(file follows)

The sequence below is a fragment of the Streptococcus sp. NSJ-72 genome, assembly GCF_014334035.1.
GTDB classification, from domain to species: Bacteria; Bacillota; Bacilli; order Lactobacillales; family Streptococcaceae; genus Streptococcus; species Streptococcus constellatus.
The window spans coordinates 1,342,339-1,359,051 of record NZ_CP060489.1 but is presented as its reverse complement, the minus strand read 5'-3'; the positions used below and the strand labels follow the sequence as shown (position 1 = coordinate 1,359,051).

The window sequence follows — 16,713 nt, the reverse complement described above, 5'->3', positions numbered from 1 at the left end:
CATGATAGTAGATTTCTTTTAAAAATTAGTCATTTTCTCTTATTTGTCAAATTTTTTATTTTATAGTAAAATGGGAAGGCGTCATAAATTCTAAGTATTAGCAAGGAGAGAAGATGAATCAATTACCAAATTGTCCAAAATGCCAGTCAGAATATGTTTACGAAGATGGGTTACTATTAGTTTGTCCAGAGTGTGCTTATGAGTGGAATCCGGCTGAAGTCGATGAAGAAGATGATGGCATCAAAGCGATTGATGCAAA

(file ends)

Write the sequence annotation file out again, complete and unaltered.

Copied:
The sequence below is a fragment of the Streptococcus sp. NSJ-72 genome, assembly GCF_014334035.1.
GTDB classification, from domain to species: Bacteria; Bacillota; Bacilli; order Lactobacillales; family Streptococcaceae; genus Streptococcus; species Streptococcus constellatus.
The window spans coordinates 1,342,339-1,359,051 of record NZ_CP060489.1 but is presented as its reverse complement, the minus strand read 5'-3'; the positions used below and the strand labels follow the sequence as shown (position 1 = coordinate 1,359,051).

The window sequence follows — 16,713 nt, the reverse complement described above, 5'->3', positions numbered from 1 at the left end:
CATGATAGTAGATTTCTTTTAAAAATTAGTCATTTTCTCTTATTTGTCAAATTTTTTATTTTATAGTAAAATGGGAAGGCGTCATAAATTCTAAGTATTAGCAAGGAGAGAAGATGAATCAATTACCAAATTGTCCAAAATGCCAGTCAGAATATGTTTACGAAGATGGGTTACTATTAGTTTGTCCAGAGTGTGCTTATGAGTGGAATCCGGCTGAAGTCGATGAAGAAGATGATGGCATCAAAGCGATTGATGCAAA